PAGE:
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Spain - Reaching consensus in the Sustainable Rural Development Plan

Good Practice: The multi-sector and multi-level participation process used to the design Spain’s rural environmental policies led to a high degree of consensus of the final programme. It has not been challenged nor questioned at any level.


Type: Governmental (Ministry of Agriculture, Food and Environment) 


Working language(s): Spanish

Start: 2008

Duration: 1 year 9 months


Target group(s): 10,596,958 inhabitants of the rural areas were included in the Programme (22.96 percent of Spain’s population)


Budget and funding sources: Ministry’s budget

Partner organizations involved:

  • National rural development networks: REDER, REDR.
  • Environmental organisations: WWF/ADENA, SEO/Birdlife, Ecologistas en Acción, Federación de Amigos de la Tierra, Greenpeace, Fundación Nueva Cultura del Agua.
  • Social organisations (trade unions, women, handicapped): CERES, AMFAR, FADEMUR, CERMI.
  • Business and Employer’s Organisations, Agricultural Organisations, Trade Unions: CEOE, UGT, CCOO, ASAJA, COAG, UPA, SEAE, CCAE, FEPEX, FIAB, Spanish Federation of Irrigation Communities, Spanish Federation of Fishermen’s Guilds.
  • Ministerial  Departments:  all  Ministries  with  the  exception  of  the  Ministry  of  Defense.  Spanish  Observatory of Sustainability.
  • Autonomous  Communities:  all  17  Autonomous  Communities,  through  their  Departments  of  rural development, agriculture, natural heritage, quality and environmental assessment, cultural heritage, land use planning, etc.
  • Local entities: Spanish Federation of Municipalities and Provinces (FEMP)


Stakeholders involved: All the above-mentioned organizations were represented in the Bureau of Associations of Rural Development, the Rural Environment Council, the Inter-Ministerial Commission for the Rural Environment or the National Rural Network Monitoring Committee. Formal channels were, thus, opened for information sharing and dialogue among all groups. The involvement of the different stakeholders can be summarized as follows:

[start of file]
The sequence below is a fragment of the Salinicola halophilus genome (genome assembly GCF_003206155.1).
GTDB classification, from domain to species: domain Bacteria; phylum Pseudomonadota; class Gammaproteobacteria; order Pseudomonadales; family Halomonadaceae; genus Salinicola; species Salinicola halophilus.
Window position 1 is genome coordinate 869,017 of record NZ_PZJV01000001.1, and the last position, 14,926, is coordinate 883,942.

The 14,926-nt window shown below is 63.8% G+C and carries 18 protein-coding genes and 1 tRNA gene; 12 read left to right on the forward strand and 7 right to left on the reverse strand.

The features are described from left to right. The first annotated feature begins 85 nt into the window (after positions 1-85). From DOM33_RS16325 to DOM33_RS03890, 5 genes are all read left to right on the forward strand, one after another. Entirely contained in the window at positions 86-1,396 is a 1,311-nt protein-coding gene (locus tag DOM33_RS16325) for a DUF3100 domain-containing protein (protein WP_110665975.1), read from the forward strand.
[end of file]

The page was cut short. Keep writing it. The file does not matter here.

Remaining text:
• Ministerial  Departments:  all  Ministries  participated  in  the  design  of  rural  environment  policies  through  their representatives at the Inter-ministerial Commission for the Rural Environment. There were 16 Ministries at the moment when the Programme was passed (4 June 2010) and 9 of them incorporated their own actions (multi-sector action programme).
  • Autonomous Communities: all of them participated in the design of the Programme. They proposed and qualified the rural areas where the Programme can be implemented in their respective territories. They helped in the definition of the content of the Programme, particularly in the definition of eligible actions (in Spain, most of the execution competences with an impact on rural environment are transferred from the State to the Autonomous Communities) and in the future they are called to lead the design of each Rural Area Plan (Area Plans are the second planning stage of the Programme) The Programme is implemented in each Autonomous Community through a collaboration agreement between General Administration of the State and the Autonomous Community.
  • Local entities: the third level of public administrations with competences on rural environment, particularly relevant in terms of provision of proximity and basic services for residents in rural areas. Local entities work together with Autonomous Communities in the design of each Area Plan and execute some of its actions.
  • Economic and trade union organisations: representing the production and economic aspects of the Programme, directly related to employment.
  • Social organisations: representing of the interests of certain groups with special needs in rural areas that have been prioritized by the Programme: women and disabled.
  • Environmental organisations: defending the environmental aspects of the Programme.
  • National rural development networks: binders of Local Action Groups from PRODER and LEADER initiatives. 

Combine economic and social (and sometimes environmental) agents with local authorities in each territory, and are important players in structuring and revitalization of rural areas.



The Sustainable Rural Development Programme undertook multi-sector and multi-level actions, previously planned and adapted to the needs and characteristics of each rural Spanish territory, with the aim of making progress in terms of sustainability in every rural area. Intent was to make mid and long term strategic interventions, and to coherently strengthen the economic, social and environmental pillars of each rural area.

The Programme was designed to complement the rural development instruments relating to the measures accompanying the common agricultural policy (FEADER) and other existing programs or courses of action on rural environment promoted by different governments.